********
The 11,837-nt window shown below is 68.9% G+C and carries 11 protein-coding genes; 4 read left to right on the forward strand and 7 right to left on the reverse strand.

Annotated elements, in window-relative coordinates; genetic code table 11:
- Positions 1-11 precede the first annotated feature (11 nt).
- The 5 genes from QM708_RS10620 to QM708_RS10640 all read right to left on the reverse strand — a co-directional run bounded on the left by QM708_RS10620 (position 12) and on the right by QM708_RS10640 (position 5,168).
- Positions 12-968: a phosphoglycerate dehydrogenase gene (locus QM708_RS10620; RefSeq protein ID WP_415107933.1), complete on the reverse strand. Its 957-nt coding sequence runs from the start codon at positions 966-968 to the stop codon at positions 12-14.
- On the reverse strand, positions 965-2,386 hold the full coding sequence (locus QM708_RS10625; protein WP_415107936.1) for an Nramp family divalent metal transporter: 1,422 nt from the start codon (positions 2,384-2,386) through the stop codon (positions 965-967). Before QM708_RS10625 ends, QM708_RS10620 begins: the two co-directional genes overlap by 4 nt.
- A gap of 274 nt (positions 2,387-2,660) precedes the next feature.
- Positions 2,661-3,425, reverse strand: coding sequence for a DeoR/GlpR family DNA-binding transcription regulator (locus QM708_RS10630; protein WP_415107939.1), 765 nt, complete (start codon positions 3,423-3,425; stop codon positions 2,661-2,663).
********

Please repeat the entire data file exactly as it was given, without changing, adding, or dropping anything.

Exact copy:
The 11,837-nt window shown below is 68.9% G+C and carries 11 protein-coding genes; 4 read left to right on the forward strand and 7 right to left on the reverse strand.

Annotated elements, in window-relative coordinates; genetic code table 11:
- Positions 1-11 precede the first annotated feature (11 nt).
- The 5 genes from QM708_RS10620 to QM708_RS10640 all read right to left on the reverse strand — a co-directional run bounded on the left by QM708_RS10620 (position 12) and on the right by QM708_RS10640 (position 5,168).
- Positions 12-968: a phosphoglycerate dehydrogenase gene (locus QM708_RS10620; RefSeq protein ID WP_415107933.1), complete on the reverse strand. Its 957-nt coding sequence runs from the start codon at positions 966-968 to the stop codon at positions 12-14.
- On the reverse strand, positions 965-2,386 hold the full coding sequence (locus QM708_RS10625; protein WP_415107936.1) for an Nramp family divalent metal transporter: 1,422 nt from the start codon (positions 2,384-2,386) through the stop codon (positions 965-967). Before QM708_RS10625 ends, QM708_RS10620 begins: the two co-directional genes overlap by 4 nt.
- A gap of 274 nt (positions 2,387-2,660) precedes the next feature.
- Positions 2,661-3,425, reverse strand: coding sequence for a DeoR/GlpR family DNA-binding transcription regulator (locus QM708_RS10630; protein WP_415107939.1), 765 nt, complete (start codon positions 3,423-3,425; stop codon positions 2,661-2,663).